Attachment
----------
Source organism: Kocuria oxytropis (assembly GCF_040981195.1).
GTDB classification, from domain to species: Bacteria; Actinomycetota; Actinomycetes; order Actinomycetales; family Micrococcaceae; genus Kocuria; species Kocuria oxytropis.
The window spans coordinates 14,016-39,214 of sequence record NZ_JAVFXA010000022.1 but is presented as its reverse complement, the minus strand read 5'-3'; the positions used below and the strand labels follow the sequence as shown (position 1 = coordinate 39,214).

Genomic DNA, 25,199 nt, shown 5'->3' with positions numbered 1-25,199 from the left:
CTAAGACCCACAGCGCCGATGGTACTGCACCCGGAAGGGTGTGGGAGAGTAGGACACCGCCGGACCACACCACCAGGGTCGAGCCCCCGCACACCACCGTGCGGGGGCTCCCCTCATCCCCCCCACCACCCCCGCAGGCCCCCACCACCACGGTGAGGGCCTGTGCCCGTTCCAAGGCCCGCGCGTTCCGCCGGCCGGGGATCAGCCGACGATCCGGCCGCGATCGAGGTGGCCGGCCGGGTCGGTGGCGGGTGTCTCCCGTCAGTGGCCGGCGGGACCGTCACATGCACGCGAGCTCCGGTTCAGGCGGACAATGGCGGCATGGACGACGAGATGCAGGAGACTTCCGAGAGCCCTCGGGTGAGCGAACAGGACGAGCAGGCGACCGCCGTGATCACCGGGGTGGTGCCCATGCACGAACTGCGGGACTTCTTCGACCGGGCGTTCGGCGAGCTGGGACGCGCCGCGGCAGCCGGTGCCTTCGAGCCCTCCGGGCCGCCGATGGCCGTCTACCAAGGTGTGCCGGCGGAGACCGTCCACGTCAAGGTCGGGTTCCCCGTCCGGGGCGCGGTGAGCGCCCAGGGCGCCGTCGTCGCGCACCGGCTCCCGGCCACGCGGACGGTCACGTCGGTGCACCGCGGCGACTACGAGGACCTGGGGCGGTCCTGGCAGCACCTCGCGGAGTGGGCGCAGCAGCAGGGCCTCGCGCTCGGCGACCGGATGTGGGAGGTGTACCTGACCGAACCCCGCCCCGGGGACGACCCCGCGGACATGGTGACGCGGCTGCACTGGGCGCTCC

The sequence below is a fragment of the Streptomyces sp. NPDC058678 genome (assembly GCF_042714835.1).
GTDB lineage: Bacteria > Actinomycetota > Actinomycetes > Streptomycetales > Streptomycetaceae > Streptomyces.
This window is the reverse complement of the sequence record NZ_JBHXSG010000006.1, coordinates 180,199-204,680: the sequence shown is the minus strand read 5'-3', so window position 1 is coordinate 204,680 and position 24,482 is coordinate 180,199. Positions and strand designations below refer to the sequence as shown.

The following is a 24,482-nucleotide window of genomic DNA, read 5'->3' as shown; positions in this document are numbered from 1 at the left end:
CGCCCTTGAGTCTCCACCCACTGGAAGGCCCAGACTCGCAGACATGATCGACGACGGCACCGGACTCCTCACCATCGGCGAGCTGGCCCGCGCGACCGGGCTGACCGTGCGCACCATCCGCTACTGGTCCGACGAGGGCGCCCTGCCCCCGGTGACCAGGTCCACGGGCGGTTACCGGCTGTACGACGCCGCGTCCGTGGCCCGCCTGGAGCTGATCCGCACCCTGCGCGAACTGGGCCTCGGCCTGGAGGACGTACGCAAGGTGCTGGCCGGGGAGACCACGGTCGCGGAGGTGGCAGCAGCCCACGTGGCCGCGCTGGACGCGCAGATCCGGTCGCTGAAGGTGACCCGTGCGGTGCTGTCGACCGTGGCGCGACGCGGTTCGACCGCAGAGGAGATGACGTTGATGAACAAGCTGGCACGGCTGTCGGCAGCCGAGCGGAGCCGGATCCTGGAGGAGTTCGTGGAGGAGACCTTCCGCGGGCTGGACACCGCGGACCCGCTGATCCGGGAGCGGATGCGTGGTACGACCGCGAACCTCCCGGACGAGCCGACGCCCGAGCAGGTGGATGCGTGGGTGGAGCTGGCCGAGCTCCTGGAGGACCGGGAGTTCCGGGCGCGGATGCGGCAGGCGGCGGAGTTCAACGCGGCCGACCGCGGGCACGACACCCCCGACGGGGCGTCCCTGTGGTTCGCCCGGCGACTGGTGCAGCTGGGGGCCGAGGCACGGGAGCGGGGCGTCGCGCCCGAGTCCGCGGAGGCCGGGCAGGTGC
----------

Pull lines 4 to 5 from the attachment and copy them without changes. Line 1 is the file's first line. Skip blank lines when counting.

Genomic DNA, 25,199 nt, shown 5'->3' with positions numbered 1-25,199 from the left:
CTAAGACCCACAGCGCCGATGGTACTGCACCCGGAAGGGTGTGGGAGAGTAGGACACCGCCGGACCACACCACCAGGGTCGAGCCCCCGCACACCACCGTGCGGGGGCTCCCCTCATCCCCCCCACCACCCCCGCAGGCCCCCACCACCACGGTGAGGGCCTGTGCCCGTTCCAAGGCCCGCGCGTTCCGCCGGCCGGGGATCAGCCGACGATCCGGCCGCGATCGAGGTGGCCGGCCGGGTCGGTGGCGGGTGTCTCCCGTCAGTGGCCGGCGGGACCGTCACATGCACGCGAGCTCCGGTTCAGGCGGACAATGGCGGCATGGACGACGAGATGCAGGAGACTTCCGAGAGCCCTCGGGTGAGCGAACAGGACGAGCAGGCGACCGCCGTGATCACCGGGGTGGTGCCCATGCACGAACTGCGGGACTTCTTCGACCGGGCGTTCGGCGAGCTGGGACGCGCCGCGGCAGCCGGTGCCTTCGAGCCCTCCGGGCCGCCGATGGCCGTCTACCAAGGTGTGCCGGCGGAGACCGTCCACGTCAAGGTCGGGTTCCCCGTCCGGGGCGCGGTGAGCGCCCAGGGCGCCGTCGTCGCGCACCGGCTCCCGGCCACGCGGACGGTCACGTCGGTGCACCGCGGCGACTACGAGGACCTGGGGCGGTCCTGGCAGCACCTCGCGGAGTGGGCGCAGCAGCAGGGCCTCGCGCTCGGCGACCGGATGTGGGAGGTGTACCTGACCGAACCCCGCCCCGGGGACGACCCCGCGGACATGGTGACGCGGCTGCACTGGGCGCTCC